Jasprit Bumrah and Navdeep Saini were the stars as India defeated New Zealand by seven runs to sweep the T20I series 5-0. (Photo Credit: Getty Images)
Shivam Dube had been blasted for 34 runs in one over by Tim Seifert and Ross Taylor. Both batsmen stitched a 99-run stand and Seifert notched up his third fifty. It seemed New Zealand were on course to break their losing streak and salvage some pride. Then, as in the previous matches, New Zealand failed to press home the advantage. Seifert chipped a slow ball from Navdeep Saini to fall for 50 and India capitalised on the opening. Shardul Thakur took two wickets and Jasprit Bumrah delivered a magnificent 18th over. Ish Sodhi harboured hopes of an unbelievable third Super Over when he launched Thakur for two big sixes but the bowler held his nerve and India won the fifth and final Twenty20 International at the Bay Oval by seven runs to become the first nation in history to achieve a 5-0 whitewash in a bilateral Twenty20 International series.
Before the start of the series, New Zealand had an 8-3 advantage against India. After five matches, India have levelled it 8-8 and they are now the only team in T20I history to have an even or positive win-loss ratio against all sides in this format. If there were two major moments which showed the force was with India despite the Dube debacle, it was Sanju Samson's brilliant effort in the field in the ninth over bowled by Thakur. Ross Taylor launched a length ball to deep midwicket but Samson's acrobatic effort resulted in a six being prevented and more importantly, it saved four runs for the side. The other factor was yet another expensive display by Tim Southee. On a surface where most bowlers conceded just under six, with the exception of Mitchell Santner who conceded nine runs per over, Southee's 14 runs in the 16th over and 15 in the final over resulted in figures of 4-0-52-0 for the New Zealand skipper. Those 29 runs, combined with Southee's missing mojo in death overs bowling proved to be crucial in the outcome.
New Zealand seemed to have pulled things back after Rohit Sharma retired hurt following a blazing fifty. On a hard pitch at the Bay Oval, India chose to bat but Sanju Samson, who opened with KL Rahul, fell cheaply again to Scott Kuggleijn. Rahul, though was in his elements and he targeted Southee with a six and two fours. Rohit got going with a four off Hamish Bennett while Rahul was class personified as he lofted Kuggleijn inside out over deep extra cover. The partnership crossed fifty and Rohit upped a gear by blasting Santner for a six and a four. Rohit neared his fifty with a six and both batsmen neared fifties. However, Bennett sent back Rahul with a legcutter that stuck on the wicket for 45.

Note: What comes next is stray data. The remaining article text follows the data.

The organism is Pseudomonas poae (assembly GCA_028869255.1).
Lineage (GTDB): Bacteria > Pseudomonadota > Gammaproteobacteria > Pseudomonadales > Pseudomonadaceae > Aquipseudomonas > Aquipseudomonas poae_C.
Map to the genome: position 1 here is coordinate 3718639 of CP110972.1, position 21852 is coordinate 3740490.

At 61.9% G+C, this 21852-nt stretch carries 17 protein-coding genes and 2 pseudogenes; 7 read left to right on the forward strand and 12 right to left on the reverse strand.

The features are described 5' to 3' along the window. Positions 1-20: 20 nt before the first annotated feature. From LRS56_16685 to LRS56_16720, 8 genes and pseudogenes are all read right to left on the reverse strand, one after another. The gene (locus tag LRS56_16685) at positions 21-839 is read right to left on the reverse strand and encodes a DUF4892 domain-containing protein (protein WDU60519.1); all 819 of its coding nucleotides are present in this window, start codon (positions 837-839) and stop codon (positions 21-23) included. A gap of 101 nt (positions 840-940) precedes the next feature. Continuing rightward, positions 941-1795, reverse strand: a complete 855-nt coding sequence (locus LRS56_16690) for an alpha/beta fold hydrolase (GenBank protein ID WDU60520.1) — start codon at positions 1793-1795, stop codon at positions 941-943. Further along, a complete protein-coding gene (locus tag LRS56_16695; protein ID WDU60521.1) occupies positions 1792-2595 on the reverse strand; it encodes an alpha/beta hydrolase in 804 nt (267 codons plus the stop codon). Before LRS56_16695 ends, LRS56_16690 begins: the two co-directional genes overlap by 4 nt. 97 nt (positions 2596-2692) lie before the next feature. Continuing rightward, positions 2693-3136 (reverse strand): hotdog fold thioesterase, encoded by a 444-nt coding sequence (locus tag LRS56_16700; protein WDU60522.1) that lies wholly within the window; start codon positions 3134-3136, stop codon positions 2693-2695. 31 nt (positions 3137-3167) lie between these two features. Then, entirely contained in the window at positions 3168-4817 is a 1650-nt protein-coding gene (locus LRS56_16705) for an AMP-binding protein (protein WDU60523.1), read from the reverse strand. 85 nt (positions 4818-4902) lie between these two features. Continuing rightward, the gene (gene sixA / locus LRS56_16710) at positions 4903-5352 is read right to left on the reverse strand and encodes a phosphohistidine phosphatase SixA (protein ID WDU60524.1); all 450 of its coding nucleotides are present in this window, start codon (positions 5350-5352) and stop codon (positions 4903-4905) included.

Rohit Sharma hit his 21st fifty but he retired hurt due to a calf injury. (Image credit: Getty Images)
Shreyas Iyer struggled for timing and although he hit Santner for a massive six, he was struggling. Rohit notched up his 21st fifty and Iyer hit another six but the Indian skipper was struggling with a calf injury. After another six off Ish Sodhi, Rohit retired and India lost momentum in the death overs. After just eight runs in two overs, India seemed to have ended up with a below-par score but Manish Pandey slammed a six and four to help India past 160.
The struggles of New Zealand in the series has been they have been unable to hold their head in a pressure situation. Martin Guptill was trapped LBW for 2 but replays showed that the ball was missing the stumps. Had Guptill or Colin Munro had the confidence to go for the review, they would have succeeded in overturning the decision but when luck goes against a team, it goes completely against. Munro slammed a six and a four off Washington Sundar but the bowler had his revenge as a quicker ball deflected off his pad to crash into leg stump. When Tom Bruce fell for a second consecutive duck, New Zealand faced an uphill struggle.
However, Seifert and Taylor, playing in his 100th T20I, rebuilt the innings and it all culminated in the 34-run over bowled by Dube. However, New Zealand let the advantage slip when Saini sent back Seifert and India applied the pressure. Taylor tried to keep the match alive with a fifty but when Thakur took two wickets in the 17th over, the game was all but up. When Saini sent back Taylor who chased a full and wide ball, it almost ensured no third consecutive Super Over. Sodhi kept the match alive mathematically but in the end, New Zealand have no one to blame but themselves.
A 10th bilateral series win for Kohli in T20Is, that too a 5-0 whitewash against a side which India had struggled in the past, is a welcome boost of momentum in a World T20 year. After the match, Tim Southee pointed out, "I don't think it is a massive gap, the scoreline does suggest that, but we only need to do the smaller things better." Only if New Zealand had gotten over the line in the two matches in Hamilton and Wellington as well as holding their head in Bay Oval, the scoreline could have been in New Zealand's advantage. However, they fell prey to T20s mantra that the game is decided on small margins and in this case, New Zealand did not get it right.